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GCC’s power grid set to start trial operations

Sep 30, 2008 - Gulf-times.com

DUBAI: The Gulf Co-operation Council Interconnection Authority will start trial operations by year-end of its $1.2bn electricity grid that will connect Arab Gulf states and help meet the region’s rising energy needs, an official said yesterday.

Phase one of the GCC interconnection grid, which will ultimately link the power networks of all six GCC states, will be fully operational in the first quarter of 2009 once all tests have been completed, Ahmed Ali Ebrahim, Gulf Co-operation Council Interconnection Authority (GCCIA) director for system operation and maintenance, told Zawya Dow Jones.

“By the end of the year we will start the trial operations, which will continue until January 2009. We’re hoping that by the first quarter of 2009 we will start normal operations,” Ebrahim said in an interview.

The first phase of the project will see the interconnection of four GCC states - Kuwait, Bahrain, Qatar and Saudi Arabia - with Oman and the United Arab Emirates to be connected by the end of 2010 in two subsequent phases.

The system is aimed at helping Gulf states meet runaway electricity demand, which is soaring on the back of an economic boom that has seen billions of petrodollars flow into infrastructure, tourism and real estate projects across the region.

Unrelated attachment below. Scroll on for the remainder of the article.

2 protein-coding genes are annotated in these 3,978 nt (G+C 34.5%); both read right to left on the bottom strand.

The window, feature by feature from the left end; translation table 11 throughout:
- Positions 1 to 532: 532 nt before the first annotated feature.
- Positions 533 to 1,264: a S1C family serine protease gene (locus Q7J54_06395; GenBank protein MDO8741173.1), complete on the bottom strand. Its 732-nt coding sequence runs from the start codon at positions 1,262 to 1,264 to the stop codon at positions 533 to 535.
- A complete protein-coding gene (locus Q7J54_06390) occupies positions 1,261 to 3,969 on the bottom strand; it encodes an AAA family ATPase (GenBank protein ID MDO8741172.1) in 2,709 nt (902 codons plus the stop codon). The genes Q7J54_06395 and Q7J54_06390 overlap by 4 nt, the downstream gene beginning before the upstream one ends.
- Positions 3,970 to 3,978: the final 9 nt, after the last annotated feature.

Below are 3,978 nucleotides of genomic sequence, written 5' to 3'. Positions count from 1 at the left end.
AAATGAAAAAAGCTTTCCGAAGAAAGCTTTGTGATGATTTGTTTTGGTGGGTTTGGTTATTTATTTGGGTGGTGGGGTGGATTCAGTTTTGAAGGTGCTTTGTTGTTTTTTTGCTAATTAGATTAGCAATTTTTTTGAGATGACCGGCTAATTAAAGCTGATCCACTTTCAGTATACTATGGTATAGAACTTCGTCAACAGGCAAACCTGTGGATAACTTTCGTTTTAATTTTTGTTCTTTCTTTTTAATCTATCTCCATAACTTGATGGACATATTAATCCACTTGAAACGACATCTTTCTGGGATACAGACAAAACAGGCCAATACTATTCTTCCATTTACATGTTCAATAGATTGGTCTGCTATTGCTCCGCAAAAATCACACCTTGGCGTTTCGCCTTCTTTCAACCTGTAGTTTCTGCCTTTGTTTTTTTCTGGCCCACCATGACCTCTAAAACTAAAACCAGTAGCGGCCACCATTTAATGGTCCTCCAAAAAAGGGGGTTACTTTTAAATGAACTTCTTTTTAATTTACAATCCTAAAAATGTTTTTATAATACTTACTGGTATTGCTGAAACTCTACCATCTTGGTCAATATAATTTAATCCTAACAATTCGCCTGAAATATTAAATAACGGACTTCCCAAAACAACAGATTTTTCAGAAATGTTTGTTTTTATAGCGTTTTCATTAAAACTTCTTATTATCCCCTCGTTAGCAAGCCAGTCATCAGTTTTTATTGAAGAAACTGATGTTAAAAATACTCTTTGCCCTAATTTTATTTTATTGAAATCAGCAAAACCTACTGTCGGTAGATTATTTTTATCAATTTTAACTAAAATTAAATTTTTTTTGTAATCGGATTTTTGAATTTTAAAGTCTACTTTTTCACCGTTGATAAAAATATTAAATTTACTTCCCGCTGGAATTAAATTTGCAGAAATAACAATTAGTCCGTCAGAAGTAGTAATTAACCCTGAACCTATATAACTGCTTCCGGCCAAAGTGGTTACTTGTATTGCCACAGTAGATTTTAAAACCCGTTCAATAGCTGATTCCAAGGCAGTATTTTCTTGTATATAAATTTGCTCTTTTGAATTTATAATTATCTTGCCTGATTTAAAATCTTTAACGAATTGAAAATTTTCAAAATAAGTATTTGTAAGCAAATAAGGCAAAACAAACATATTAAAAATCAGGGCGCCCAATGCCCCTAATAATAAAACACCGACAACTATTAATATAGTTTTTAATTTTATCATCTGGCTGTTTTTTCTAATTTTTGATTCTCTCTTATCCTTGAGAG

Industry estimates put the amount of investment needed for the GCC power and water sectors at as much as $120bn over the next 10 years.

The grid will allow the transfer of electricity between GCC states to utilize excess capacity and limit the need for new investments in additional power generation capacity, Ebrahim said.

The network will boost efficiency and reliability by ensuring uninterrupted electricity supplies, he added.

The project’s second phase, the connection of the UAE and Oman, has already been completed, with phase three, covering the construction of an electrical substation and an overhead line in Abu Dhabi emirate, under implementation, Ebrahim said. As part of phase three, the GCCIA has awarded National Contracting Company (NCC), of Saudi Arabia, an estimated $70mn contract to build the overhead line from Sila in western Abu Dhabi to the capital, he said.

A contract for the construction of a substation at Sila is under tender and expected to be awarded within a month, Ebrahim added. Both contracts are set to be completed in the second half of 2010, providing the grid’s final link. Once up and running, the grid is set to pave the way for the development of a regional energy market, which in turn could lead to lower electricity prices, Ebrahim said.

“Once you have an energy market and it will be an efficient energy market, we can see prices go down,” he said, adding that this should help reduce government subsidies for the regional power sectors. The GCCIA is also in the final stages of awarding a contract for the utilization of the grid’s fiber optic cables for telecommunications purposes, Ebrahim said. Under the plan, the authority would lease cable capacity to telco providers to generate additional revenues.

“We are discussing with serious companies in the GCC communications market,” he said. “We hope to finalise a deal before operations (of the grid) start.” – Zawya Dow Jones

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